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"Odorinoba" Critique Session - Guests' Comments

“Odorinoba” is the stage section of 3331 EXPO now providing for a second year running a space for free physical expression beyond the bounds of genre. Here we have collated the comments made by the jury guests in their selection of the scholarship winners. Amongst the participants in 2012’s event were those who hoped to widen appreciation of Indian dance, those hoping to offer more exposure to traditional Japanese dance, as well as those hoping to win the scholarship simply to hold a big party at 3331; Performers participating for many different purposes presented work from respective genres. The two groups selected for the scholarship award have the opportunity to use the 3331 sports hall for 30 days up until September 2013 for their rehearsals. Furthermore they will also have the chance to present their own production at 3331 in the same year. So let us look forward to their upcoming events.

<Critique Session>
29th September 2012(Sat) 13:00~16:00
Guest Jury/Atsushi Sasaki, Kaku Nagashima

30th September 2012(Sun) 13:00~16:00
Guest Jury/Kim Itoh, Yasuo Ozawa

Atsushi Sasaki & Kaku Nagashima Award: Tori Kouen "Waiting, enduring"

Atsushi Sasaki (critic)

Comment: Atsushi Sasaki (critic)
I think this style of competition is really interesting. But there was much more diversity amongst the performances than I expected, so it was a very difficult task to make a selection. Tori Kouen stood out for their level of completion and their charm, but if there was any point of doubt it was whether I should select such a performance which involves very little movement and consists mostly of spoken word as the scholarship winner for an event called “odorinoba” (place of dance). But after consulting with Nagashima we agreed that even amongst those acts which contained a lot more “dance”, none of them showed the same amount of potential as Tori Kouen and so we selected them. In terms of the use of 3331, Kakuya Ohashi and Dancers were quite exceptional. That really was cunning. Personally I also liked Atsunori Kawamura’s "well executed incorrect dance, the likes of which haven't been seen in a long time" (a comment I actually uttered), and the tone produced at the moment when Kineko Masaoka's movements came to a pause also had a particular appeal.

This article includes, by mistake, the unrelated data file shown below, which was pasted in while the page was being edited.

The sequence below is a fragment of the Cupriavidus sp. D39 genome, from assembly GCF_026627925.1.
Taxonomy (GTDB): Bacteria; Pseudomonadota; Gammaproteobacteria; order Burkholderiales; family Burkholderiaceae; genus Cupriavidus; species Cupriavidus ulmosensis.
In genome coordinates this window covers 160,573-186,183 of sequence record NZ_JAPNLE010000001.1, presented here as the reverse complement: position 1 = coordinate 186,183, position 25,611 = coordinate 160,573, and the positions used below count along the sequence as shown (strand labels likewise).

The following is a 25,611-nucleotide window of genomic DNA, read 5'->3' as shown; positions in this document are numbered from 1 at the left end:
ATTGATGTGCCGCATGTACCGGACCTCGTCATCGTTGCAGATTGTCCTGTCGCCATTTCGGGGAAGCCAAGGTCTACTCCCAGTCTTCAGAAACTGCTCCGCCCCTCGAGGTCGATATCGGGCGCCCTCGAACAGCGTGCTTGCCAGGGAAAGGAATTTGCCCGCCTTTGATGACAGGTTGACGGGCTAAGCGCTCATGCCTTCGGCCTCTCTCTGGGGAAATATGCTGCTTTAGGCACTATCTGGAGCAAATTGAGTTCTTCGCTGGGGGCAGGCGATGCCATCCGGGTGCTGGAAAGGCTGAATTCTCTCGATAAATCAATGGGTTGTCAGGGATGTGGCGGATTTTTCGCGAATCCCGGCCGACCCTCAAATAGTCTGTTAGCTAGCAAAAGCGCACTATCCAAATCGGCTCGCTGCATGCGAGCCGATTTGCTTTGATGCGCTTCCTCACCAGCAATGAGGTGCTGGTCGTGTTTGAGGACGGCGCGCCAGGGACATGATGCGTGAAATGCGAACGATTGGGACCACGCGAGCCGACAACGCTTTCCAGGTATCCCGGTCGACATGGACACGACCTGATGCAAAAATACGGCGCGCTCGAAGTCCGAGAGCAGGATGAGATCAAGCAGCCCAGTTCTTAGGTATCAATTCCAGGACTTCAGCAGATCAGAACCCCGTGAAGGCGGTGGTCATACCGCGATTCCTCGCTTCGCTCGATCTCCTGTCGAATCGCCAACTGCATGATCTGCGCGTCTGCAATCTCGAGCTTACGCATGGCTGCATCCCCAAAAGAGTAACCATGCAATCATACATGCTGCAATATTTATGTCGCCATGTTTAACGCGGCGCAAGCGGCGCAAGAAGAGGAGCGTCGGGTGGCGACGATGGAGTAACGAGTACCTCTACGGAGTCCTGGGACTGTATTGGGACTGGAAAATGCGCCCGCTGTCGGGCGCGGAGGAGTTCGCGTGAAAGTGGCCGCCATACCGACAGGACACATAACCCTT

Kaku Nagashima (Drama Talk)

Comment: Kaku Nagashima (Drama Talk)
Although it is called “odorinoba” this event is not just restricted to dance but included performances of all genres and styles, and this mix I found very interesting. There were theatrical performances, Indian dance, even sword performances, giving this event great value (both in terms of the participants and the viewers) in providing such a space to showcase work. But at the same time, in a space where "anything goes", I wondered what would be seen and how consciously the performances would be presented. There were a lot of challenges in being limited to the small space, where performances as short as just 5 minutes would not hold together as improvisations, and performances relying only on technique would be wasted. The group selected for the scholarship, Tori Kouen, consisted of a mainly static performance with a conversation between the two members, but as the words began to loop back a strange group was formed and I became dizzy with surprise at how one could dance like this. Their persistence, humour and high level of calculation (at how to bring something together) was very impressive. I hope the opportunity to present their work this year will provide a good challenge to both the group and the host venue.